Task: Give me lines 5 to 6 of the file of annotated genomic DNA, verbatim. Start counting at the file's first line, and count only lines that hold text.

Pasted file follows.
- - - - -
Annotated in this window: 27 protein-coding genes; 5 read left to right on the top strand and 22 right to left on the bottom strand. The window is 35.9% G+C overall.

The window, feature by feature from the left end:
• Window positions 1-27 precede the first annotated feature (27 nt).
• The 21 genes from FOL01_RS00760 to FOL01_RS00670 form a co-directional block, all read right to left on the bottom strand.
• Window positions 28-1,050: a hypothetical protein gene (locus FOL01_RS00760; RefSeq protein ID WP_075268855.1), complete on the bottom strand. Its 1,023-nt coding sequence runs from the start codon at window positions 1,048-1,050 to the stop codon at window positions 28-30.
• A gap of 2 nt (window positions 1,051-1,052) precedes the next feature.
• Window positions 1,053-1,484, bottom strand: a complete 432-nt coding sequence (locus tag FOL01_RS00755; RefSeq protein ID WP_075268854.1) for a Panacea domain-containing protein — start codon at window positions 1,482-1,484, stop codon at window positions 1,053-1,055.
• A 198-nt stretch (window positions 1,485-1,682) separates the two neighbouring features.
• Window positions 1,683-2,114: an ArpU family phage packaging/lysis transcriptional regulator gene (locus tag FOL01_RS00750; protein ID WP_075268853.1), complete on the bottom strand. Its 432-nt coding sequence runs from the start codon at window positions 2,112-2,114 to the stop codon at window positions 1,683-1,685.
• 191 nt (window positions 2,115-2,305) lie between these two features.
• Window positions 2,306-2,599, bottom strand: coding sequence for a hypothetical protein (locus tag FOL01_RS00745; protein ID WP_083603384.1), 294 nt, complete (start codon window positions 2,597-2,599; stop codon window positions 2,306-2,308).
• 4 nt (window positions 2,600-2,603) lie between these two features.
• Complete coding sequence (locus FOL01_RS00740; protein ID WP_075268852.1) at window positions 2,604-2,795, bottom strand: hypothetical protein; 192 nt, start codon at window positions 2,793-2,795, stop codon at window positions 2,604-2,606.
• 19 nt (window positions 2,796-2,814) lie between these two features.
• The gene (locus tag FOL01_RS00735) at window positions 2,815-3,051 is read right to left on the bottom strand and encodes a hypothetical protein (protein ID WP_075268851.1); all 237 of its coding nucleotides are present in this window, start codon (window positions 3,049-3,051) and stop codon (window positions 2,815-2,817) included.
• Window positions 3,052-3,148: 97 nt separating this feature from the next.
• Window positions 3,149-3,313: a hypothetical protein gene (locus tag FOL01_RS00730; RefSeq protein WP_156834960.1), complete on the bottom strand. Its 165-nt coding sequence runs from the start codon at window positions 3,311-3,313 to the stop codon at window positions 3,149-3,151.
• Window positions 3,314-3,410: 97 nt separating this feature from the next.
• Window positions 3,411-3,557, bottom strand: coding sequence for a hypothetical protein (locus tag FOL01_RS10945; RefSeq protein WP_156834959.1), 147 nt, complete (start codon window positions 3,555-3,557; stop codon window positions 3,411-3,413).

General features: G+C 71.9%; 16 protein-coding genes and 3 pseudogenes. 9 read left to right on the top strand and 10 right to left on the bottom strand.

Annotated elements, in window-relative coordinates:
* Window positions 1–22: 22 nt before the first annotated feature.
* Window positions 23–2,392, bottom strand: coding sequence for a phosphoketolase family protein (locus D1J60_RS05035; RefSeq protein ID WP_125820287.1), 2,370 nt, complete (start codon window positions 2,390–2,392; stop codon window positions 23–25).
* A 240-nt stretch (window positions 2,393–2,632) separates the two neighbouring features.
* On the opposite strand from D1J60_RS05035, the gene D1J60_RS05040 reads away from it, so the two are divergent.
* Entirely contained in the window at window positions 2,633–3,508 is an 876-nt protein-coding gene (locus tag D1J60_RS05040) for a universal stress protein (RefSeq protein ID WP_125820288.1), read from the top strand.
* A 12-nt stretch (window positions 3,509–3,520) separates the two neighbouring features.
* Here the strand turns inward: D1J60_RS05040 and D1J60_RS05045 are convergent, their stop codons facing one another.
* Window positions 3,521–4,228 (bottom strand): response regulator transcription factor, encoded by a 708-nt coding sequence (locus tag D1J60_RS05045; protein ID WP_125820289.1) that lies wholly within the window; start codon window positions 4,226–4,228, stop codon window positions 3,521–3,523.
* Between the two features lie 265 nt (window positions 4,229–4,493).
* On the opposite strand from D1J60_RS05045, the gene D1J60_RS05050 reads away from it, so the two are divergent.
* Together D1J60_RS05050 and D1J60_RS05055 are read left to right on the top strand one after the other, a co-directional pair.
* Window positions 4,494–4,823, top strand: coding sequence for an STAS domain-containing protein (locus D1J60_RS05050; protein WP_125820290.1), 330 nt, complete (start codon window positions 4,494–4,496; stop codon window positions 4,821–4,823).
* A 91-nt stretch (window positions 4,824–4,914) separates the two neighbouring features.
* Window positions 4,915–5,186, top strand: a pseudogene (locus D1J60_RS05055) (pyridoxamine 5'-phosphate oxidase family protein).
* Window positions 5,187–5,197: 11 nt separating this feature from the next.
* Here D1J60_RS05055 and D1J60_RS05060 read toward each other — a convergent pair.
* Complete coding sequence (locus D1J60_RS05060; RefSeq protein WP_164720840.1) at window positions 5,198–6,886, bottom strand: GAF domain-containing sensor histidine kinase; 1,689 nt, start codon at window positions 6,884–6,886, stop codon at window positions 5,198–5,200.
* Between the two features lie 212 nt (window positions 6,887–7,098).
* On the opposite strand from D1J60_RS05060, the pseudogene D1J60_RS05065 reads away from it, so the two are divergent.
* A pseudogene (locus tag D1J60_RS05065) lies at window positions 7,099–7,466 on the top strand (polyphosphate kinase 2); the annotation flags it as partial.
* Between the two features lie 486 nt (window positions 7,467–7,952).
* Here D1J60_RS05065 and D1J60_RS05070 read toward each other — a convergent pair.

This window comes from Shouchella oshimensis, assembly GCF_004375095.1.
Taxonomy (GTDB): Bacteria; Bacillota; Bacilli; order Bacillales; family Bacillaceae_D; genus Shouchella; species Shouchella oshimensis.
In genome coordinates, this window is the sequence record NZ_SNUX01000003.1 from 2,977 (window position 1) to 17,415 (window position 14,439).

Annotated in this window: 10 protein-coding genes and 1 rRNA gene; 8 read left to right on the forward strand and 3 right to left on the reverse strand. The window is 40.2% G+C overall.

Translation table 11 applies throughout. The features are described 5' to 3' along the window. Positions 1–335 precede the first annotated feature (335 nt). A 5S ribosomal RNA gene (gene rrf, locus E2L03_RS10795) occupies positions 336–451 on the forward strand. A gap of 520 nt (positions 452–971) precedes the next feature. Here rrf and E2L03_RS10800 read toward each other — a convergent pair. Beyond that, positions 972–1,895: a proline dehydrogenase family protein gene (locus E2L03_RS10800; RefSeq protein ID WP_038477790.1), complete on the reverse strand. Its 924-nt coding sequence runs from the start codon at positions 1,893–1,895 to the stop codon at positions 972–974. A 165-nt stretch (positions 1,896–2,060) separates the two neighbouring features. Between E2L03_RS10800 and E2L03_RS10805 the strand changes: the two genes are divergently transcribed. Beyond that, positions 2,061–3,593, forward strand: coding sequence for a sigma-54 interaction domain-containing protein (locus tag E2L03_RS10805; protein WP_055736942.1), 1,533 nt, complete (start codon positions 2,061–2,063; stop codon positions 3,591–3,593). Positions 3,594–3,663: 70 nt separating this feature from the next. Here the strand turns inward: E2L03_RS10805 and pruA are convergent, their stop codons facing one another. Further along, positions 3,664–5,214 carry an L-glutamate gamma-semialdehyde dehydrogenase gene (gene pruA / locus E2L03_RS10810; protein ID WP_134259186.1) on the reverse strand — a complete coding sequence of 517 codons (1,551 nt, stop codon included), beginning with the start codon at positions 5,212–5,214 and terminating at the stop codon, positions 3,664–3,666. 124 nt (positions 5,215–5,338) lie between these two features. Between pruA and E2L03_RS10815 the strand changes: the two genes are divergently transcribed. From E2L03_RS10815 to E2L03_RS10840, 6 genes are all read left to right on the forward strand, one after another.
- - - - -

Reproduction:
• Window positions 28-1,050: a hypothetical protein gene (locus FOL01_RS00760; RefSeq protein ID WP_075268855.1), complete on the bottom strand. Its 1,023-nt coding sequence runs from the start codon at window positions 1,048-1,050 to the stop codon at window positions 28-30.
• A gap of 2 nt (window positions 1,051-1,052) precedes the next feature.